DRS. OZ AND ROIZEN
It's not just what you eat, but when you eat
Published: Tuesday, March 5, 2013 at 6:01 a.m.
Last Modified: Monday, March 4, 2013 at 3:13 p.m.
Some crazy diet tricks — like "calorie erasing" sprinkles and "fat melting" shorts — should be banished to the Weight Loss Hall of Shame. If you're struggling with your New Year's resolution to slim down, don't be tempted by these or any other pounds-off scams that sound too good to be true. They always are. Instead, give this new, science-proven strategy a try: Better timing.
Eating by the clock (we'll show you how) is a no-extra-willpower-required way to help you lose more pounds, boost satisfaction and stick with your weight-loss plan for the long haul. Just by working with your body's natural rhythms and needs, you can boost diet success. The latest proof: A new Spanish report says eating your main meal earlier in the day could help you lose 29 percent more weight.
The researchers tracked the eating habits and body weight of 420 dieters who munched, on average, a slimming 1,400 calories a day. Those who ate their biggest meal of the day before 3 p.m. lost 22 pounds in 20 weeks, compared with 17 pounds for those who sat down to their main meal later on. Both groups got similar amounts of sleep and exercise, so those factors didn't account for the difference. Another clue that when you eat (not just what you eat) is crucial for weight-loss success.
Why? We're beginning to suspect that eating helps reset your body clock every day, the same way exposure to sunlight can. Downplaying or ignoring breakfast, then eating a major meal late in the day, may throw off the timing that helps keep your metabolism humming — throwing it out of sync with the big body clock in your brain. This could mean the difference between calories getting burned for fuel or stored as fat after a meal.
Better-timing lesson: Start the day with breakfast and make sure you have some protein (there's plenty of evidence that breakfast-eaters are slimmer). Then try to eat the biggest meal of your day at lunch. Keep dinner satisfying by diving into chunky, filling foods like salads, cooked and raw veggies, and veggie-packed soups, stews, stir-fries and casseroles. Then try these two additional ways to turbocharge weight loss while factoring your new, better timing into the equation.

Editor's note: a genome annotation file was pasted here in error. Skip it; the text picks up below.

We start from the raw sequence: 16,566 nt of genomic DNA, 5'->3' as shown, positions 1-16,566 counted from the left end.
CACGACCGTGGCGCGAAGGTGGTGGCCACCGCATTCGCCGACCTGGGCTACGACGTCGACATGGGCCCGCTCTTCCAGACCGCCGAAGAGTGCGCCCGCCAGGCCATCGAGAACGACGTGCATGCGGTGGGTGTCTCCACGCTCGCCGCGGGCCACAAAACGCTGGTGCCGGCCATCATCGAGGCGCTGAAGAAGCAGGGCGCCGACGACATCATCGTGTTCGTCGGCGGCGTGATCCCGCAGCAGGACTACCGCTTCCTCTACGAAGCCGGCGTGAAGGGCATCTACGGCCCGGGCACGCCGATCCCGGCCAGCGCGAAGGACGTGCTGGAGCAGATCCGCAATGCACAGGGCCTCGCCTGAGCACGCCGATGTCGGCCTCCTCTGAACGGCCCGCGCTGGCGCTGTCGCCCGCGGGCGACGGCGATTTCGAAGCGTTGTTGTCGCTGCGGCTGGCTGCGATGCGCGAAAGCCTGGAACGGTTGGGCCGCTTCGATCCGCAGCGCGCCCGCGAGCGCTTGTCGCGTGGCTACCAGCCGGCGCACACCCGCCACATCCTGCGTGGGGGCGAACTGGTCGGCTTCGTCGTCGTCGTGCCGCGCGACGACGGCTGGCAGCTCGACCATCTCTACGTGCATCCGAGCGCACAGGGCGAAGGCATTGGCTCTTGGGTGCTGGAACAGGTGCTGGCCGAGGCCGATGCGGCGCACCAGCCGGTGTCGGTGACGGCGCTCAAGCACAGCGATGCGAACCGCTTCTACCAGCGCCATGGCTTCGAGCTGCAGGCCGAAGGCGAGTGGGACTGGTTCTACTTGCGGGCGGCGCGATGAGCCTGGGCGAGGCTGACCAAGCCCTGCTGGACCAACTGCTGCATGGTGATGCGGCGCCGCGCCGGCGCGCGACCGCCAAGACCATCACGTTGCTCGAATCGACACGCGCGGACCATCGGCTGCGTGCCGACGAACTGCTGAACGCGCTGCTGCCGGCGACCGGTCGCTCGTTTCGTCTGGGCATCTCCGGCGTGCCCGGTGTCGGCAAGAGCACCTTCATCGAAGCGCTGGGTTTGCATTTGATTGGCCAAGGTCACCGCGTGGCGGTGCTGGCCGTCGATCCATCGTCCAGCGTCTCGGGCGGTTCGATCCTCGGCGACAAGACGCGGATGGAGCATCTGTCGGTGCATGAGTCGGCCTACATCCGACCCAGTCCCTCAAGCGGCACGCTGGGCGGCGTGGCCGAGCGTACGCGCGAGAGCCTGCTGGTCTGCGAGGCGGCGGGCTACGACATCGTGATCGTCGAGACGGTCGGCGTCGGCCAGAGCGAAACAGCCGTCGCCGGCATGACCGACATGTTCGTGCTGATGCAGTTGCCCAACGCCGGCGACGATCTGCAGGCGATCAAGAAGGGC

Slow down. Making meals last longer boosts release of appetite-satisfaction hormones that help you feel full. People who spent 30 minutes eating a bowl of ice cream had 25 percent to 30 percent higher levels of two key I-do-not-feel-hungry-any-longer hormones (peptide YY and glucagon-like peptide-1) than those who wolfed down their treats in just five minutes. Slow eaters also saw levels of these hormones remain elevated for the next two and a half hours.
Better-timing lesson: Linger over your meals. Put utensils down between bites, make conversation, listen to music while you eat or just take in the view from your kitchen or dining-room window. Don't sit in front of the television; it's always important to eat mindfully and savor every bite!
Take time off. Yup, breaking your weight-loss diet now and then could help you stick with it. In one fascinating study, researchers found that people who took time off — they stopped counting calories and didn't weigh themselves — lost just as much weight as people who dieted continuously for 11 months. Why? Knowing you'll get a vacation soon makes it easier to resist temptation today.
Better-timing lesson: If you find you've been cheating a lot lately, reset your mealtime clock. Then, once you're back on schedule, give yourself a break. Take the weekend off, declare a "no diet" day once a month in the middle of the week, or if you're on a long-term weight-loss plan, give yourself a whole week off. Make sure you stick to healthy indulgences, like six walnut halves, half an ounce of dark chocolate twice a day or your favorite fruit. And don't forget to stay with veggie and lean protein main dishes.
Mehmet Oz, M.D. is host of "The Dr. Oz Show," and Mike Roizen, M.D. is chief wellness officer and chair of Wellness Institute at Cleveland Clinic. To live your healthiest, visit sharecare.com.
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